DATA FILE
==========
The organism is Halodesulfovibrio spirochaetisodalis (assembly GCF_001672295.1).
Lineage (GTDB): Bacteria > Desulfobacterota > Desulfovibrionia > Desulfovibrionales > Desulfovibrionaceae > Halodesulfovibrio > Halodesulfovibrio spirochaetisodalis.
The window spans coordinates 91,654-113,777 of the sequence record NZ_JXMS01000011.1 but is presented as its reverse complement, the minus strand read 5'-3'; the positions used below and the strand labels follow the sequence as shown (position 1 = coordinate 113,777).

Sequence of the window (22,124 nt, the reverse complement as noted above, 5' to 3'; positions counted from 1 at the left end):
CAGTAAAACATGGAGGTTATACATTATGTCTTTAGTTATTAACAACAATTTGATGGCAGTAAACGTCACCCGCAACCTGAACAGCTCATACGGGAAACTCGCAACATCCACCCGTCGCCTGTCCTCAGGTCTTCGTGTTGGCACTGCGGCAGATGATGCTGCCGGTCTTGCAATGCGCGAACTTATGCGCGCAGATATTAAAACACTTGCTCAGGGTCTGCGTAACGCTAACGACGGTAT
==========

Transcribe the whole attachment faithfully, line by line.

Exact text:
The organism is Halodesulfovibrio spirochaetisodalis (assembly GCF_001672295.1).
Lineage (GTDB): Bacteria > Desulfobacterota > Desulfovibrionia > Desulfovibrionales > Desulfovibrionaceae > Halodesulfovibrio > Halodesulfovibrio spirochaetisodalis.
The window spans coordinates 91,654-113,777 of the sequence record NZ_JXMS01000011.1 but is presented as its reverse complement, the minus strand read 5'-3'; the positions used below and the strand labels follow the sequence as shown (position 1 = coordinate 113,777).

Sequence of the window (22,124 nt, the reverse complement as noted above, 5' to 3'; positions counted from 1 at the left end):
CAGTAAAACATGGAGGTTATACATTATGTCTTTAGTTATTAACAACAATTTGATGGCAGTAAACGTCACCCGCAACCTGAACAGCTCATACGGGAAACTCGCAACATCCACCCGTCGCCTGTCCTCAGGTCTTCGTGTTGGCACTGCGGCAGATGATGCTGCCGGTCTTGCAATGCGCGAACTTATGCGCGCAGATATTAAAACACTTGCTCAGGGTCTGCGTAACGCTAACGACGGTAT